- Read in French: start with children books, move on to blogs, magazines, comics, non-fictions, novels, poetry, etc. Whatever sparks your interest! Look up some key words in a dictionary but if you understand the general meaning, keep on reading. You can always go back later and check for a definition.
- Watch a movie in French – without the distracting English subtitles. Instead, some DVDs offer French captions for the hearing impaired, try it, it will dramatically improve your French movie experience. Beware though, the captions aren't usually a true transcript of what is being said on screen, but it definitely helps keeping track of what's going on.
- Watch the news in French. The website www.euronews.net lets you watch the news and read the transcripts at the same time, in the language of your choice. www.tv5.org is another great resource to watch the news and other programs in French.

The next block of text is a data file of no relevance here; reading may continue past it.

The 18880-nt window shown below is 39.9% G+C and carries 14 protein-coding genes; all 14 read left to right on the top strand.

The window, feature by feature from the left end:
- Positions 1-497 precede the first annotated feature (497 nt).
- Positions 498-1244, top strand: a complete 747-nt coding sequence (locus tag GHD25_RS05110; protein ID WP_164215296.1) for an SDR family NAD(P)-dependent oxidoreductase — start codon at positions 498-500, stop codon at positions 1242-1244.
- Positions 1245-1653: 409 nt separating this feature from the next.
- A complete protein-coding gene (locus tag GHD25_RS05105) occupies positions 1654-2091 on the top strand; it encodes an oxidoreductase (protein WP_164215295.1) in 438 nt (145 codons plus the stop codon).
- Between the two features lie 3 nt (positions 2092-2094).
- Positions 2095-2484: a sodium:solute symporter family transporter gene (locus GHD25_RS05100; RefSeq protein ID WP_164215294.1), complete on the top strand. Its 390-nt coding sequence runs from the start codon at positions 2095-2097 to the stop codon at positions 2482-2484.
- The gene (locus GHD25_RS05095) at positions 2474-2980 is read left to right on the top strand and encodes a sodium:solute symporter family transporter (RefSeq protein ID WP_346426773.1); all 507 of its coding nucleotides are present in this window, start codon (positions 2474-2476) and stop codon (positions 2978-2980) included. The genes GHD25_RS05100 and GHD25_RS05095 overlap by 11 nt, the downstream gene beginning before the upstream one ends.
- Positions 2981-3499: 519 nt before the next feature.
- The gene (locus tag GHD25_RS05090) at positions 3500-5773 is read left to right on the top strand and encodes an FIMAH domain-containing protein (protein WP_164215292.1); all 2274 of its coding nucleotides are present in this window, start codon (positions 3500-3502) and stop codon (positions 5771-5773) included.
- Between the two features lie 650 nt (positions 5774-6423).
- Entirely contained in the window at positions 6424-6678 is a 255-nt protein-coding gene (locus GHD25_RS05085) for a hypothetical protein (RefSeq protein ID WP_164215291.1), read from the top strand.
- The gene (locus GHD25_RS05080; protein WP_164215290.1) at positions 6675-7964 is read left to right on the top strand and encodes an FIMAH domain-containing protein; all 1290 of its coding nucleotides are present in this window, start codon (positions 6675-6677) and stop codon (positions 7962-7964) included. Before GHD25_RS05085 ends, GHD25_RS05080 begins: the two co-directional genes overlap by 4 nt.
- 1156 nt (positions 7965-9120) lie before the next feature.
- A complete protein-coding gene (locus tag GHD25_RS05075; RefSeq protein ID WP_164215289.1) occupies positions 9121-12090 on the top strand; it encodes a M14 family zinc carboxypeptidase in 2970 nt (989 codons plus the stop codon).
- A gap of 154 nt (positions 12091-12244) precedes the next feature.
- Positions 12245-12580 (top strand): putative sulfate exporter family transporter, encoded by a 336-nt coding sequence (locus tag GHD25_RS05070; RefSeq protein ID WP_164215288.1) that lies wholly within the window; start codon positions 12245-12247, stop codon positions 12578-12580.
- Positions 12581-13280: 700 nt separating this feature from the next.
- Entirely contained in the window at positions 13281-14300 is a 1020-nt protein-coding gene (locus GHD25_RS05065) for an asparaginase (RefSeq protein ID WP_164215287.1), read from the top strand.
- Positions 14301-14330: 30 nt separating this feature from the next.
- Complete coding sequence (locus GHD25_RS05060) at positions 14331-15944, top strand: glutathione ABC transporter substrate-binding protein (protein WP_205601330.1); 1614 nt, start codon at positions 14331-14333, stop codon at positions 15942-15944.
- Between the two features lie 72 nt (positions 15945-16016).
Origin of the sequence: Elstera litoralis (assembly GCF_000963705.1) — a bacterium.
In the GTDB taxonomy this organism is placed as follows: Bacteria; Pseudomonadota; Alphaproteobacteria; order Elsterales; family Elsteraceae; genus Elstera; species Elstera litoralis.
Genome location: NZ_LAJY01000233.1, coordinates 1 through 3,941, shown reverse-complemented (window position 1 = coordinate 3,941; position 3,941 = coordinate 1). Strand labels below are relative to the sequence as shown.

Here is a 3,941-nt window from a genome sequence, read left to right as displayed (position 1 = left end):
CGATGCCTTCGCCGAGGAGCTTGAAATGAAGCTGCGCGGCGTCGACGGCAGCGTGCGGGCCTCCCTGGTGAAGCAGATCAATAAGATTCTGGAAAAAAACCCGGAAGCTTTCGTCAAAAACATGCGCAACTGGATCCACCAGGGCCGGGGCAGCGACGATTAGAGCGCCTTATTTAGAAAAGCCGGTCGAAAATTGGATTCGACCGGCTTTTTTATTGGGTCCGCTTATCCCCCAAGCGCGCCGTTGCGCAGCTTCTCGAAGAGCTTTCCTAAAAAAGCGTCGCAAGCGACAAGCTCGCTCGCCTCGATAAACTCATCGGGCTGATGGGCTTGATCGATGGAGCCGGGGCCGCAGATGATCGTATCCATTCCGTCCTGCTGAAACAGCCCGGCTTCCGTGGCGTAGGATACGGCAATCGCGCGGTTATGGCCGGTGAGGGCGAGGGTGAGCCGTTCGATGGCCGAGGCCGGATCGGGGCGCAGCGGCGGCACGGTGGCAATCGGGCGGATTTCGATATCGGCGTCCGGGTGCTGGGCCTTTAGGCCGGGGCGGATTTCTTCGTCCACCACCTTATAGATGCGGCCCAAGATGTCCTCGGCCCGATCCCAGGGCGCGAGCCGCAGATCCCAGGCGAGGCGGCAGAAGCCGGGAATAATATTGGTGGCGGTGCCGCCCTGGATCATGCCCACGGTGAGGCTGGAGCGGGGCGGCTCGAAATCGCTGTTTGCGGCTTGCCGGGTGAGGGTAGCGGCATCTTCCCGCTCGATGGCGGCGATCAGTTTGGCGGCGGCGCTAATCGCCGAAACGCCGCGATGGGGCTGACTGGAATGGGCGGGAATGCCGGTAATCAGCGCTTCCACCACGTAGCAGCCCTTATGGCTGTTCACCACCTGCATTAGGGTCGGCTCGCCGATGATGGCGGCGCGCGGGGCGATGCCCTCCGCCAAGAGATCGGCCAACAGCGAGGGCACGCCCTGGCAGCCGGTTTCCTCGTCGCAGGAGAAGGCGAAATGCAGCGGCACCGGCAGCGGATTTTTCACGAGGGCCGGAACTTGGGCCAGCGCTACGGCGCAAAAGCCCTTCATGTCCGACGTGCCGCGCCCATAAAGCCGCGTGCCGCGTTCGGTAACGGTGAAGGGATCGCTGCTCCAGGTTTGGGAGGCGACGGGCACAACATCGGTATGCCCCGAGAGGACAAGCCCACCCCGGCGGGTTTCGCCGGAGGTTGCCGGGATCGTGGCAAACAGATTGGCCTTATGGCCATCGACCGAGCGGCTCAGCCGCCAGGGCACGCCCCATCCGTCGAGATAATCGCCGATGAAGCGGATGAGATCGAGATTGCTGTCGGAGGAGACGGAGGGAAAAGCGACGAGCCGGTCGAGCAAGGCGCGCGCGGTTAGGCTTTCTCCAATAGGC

- Listen to French music and podcasts. Check www.listenlive.eu for a list of French radios streaming online.
- Go to a French meet-up group. Speaking with others who are also learning the language can help you shed that fear of making mistakes. Once you realize you can communicate, your confidence will take a boost, and so will your progress. Check out http://portland.sudre.fr/portland-french-groups for a list of French meet-ups in the Portland metro area.
- Find a French or French-speaking pen-pal. It is a great way to practice your French written skills and meet new people. Check out www.polyglot-learn-language.com
When I was teaching adult beginner and intermediate levels, students always came to me to seek advice on how they could extend the classroom experience and practice on their own. Here are six easy tips to practice reading, writing, oral and listening skills at home, whether you've started taking French lessons, picked-up French again or just want to keep up your skills. The best part: you might actually enjoy it!